NASA’s James Webb Space Telescope (JWST) has captured new images of Saturn’s largest moon, Titan. The views not only highlight surface features like the methane sea Kraken Mare and the dark sand dunes of Belet, they also reveal two large clouds shrouding parts of Titan’s northern hemisphere.
These clouds, which were later confirmed by follow-up observations from the ground-based Keck Observatory in Hawaii, are expected to form in Titan’s mid-northern hemisphere during late summertime.
Although the new research has not yet been peer-reviewed, evidence of seasonal clouds on Titan would help verify long-held predictions about Titan’s climate based on computer models. It would also add to a growing list of surprisingly complex geological and atmospheric features sported by this saturnian moon.
A new view of Titan
Titan is a very unique moon. Besides Earth, it is the only planetary body in the solar system (or beyond, for that matter) known to host active rivers, lakes, and seas. However, unlike Earth, Titan’s liquid features are not made of water, instead composed of ultra-cooled hydrocarbons such as methane and ethane chilled to some -290 degrees Fahrenheit (-179 degrees Celsius).
The moon’s hazy, ultra-dense methane atmosphere is also very compelling, as Titan hosts storms and complex weather patterns that change with the seasons.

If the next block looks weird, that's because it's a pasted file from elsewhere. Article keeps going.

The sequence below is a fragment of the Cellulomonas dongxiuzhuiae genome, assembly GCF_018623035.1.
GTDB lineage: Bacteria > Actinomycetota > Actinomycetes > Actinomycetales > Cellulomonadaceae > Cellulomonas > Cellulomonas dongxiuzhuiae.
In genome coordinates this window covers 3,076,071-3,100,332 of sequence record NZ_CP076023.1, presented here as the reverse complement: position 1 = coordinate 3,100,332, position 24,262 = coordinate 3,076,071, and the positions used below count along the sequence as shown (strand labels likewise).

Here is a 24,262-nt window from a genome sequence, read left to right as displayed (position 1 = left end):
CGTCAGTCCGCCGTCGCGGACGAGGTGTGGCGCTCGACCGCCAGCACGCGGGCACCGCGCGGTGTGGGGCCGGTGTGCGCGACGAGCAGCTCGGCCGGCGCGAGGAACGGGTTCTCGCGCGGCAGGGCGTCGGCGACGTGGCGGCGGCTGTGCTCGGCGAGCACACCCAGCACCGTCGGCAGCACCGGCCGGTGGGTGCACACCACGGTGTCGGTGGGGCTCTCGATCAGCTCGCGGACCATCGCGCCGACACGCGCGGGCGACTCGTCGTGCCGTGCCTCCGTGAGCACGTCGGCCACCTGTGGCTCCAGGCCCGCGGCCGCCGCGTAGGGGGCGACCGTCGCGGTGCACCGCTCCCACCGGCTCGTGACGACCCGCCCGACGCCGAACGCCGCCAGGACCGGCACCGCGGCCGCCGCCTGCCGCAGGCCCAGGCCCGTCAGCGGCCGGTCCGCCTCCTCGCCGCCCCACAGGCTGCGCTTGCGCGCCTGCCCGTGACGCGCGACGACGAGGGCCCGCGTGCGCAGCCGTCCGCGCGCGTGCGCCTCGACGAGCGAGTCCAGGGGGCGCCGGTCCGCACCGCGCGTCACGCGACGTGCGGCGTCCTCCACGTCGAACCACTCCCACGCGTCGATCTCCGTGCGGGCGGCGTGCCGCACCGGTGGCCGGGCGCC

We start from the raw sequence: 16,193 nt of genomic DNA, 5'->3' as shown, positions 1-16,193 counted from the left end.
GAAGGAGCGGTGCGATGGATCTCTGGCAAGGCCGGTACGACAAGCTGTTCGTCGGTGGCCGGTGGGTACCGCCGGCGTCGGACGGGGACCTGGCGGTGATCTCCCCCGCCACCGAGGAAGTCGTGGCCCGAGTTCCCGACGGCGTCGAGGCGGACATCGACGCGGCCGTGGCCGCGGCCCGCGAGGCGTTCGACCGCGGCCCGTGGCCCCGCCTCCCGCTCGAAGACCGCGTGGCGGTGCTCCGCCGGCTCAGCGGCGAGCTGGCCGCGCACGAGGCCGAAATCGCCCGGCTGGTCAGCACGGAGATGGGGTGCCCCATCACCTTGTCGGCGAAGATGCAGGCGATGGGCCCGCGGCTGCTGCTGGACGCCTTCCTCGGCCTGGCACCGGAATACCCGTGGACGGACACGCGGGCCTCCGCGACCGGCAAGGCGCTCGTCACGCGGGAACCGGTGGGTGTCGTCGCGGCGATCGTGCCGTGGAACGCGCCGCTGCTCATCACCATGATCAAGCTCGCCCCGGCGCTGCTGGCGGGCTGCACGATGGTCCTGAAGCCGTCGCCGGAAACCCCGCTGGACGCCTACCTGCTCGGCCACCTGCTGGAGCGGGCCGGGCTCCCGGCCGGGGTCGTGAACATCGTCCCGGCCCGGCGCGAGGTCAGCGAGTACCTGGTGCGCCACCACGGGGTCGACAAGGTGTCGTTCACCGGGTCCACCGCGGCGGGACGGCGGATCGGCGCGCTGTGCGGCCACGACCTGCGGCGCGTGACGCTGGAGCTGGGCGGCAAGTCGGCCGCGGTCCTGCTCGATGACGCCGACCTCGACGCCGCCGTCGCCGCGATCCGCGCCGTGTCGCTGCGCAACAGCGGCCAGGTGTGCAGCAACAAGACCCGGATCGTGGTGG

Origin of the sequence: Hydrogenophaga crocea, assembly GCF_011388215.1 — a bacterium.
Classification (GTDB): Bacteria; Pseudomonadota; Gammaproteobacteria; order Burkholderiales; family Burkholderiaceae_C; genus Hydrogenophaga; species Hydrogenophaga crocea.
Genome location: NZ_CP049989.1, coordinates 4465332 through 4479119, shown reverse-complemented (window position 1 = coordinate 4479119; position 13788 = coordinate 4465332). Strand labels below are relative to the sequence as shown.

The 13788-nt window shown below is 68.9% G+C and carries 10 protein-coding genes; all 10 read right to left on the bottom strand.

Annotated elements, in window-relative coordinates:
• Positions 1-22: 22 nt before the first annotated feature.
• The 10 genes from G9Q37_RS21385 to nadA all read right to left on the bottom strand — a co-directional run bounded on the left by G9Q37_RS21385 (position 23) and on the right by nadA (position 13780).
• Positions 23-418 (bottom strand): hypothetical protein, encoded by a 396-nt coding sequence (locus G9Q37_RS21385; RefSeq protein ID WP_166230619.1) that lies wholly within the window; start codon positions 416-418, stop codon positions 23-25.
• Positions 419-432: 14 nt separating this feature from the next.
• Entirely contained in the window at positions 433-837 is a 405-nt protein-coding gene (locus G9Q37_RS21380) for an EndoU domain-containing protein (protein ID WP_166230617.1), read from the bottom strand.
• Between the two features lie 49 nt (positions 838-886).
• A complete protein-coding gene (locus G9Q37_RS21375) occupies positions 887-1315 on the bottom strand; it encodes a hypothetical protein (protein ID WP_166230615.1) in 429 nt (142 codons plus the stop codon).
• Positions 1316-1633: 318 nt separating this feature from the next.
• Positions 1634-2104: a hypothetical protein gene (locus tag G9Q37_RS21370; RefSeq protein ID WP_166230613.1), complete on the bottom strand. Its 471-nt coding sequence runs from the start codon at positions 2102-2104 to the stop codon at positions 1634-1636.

That’s why when team member Sebastien Rodriguez of the Universite Paris Cité woke up and discovered the new JWST images were in, he immediately emailed the rest of the team, according to a NASA post. Heidi Hammel of the Association of Universities for Research in Astronomy (AURA) and Webb Solar System GTO Project Lead, responded to the chain with: “Fantastic! Love seeing the cloud and the obvious albedo markings. So looking forward to the spectra! Congrats, all!!! Thank you!”
Equipped with the Keck observation, the researchers turned to experts in atmospheric modeling to help them interpret the data, including Juan Lora of Yale University.
After reviewing the data, Lora likewise concluded they were seeing clouds, as predicted. She told the team: “Exciting indeed! I’m glad we’re seeing this, since we’ve been predicting a good bit of cloud activity for this season! We can’t be sure the clouds on November 4th and 6th are the same clouds, but they are a confirmation of seasonal weather patterns.”
The researchers are expecting further JWST observations of Titan by both its NIRCam and MIRI instruments in May or June 2023. This data will hopefully reveal more detailed clues about the complex chemical makeup of Titan’s mysteriously dense atmosphere.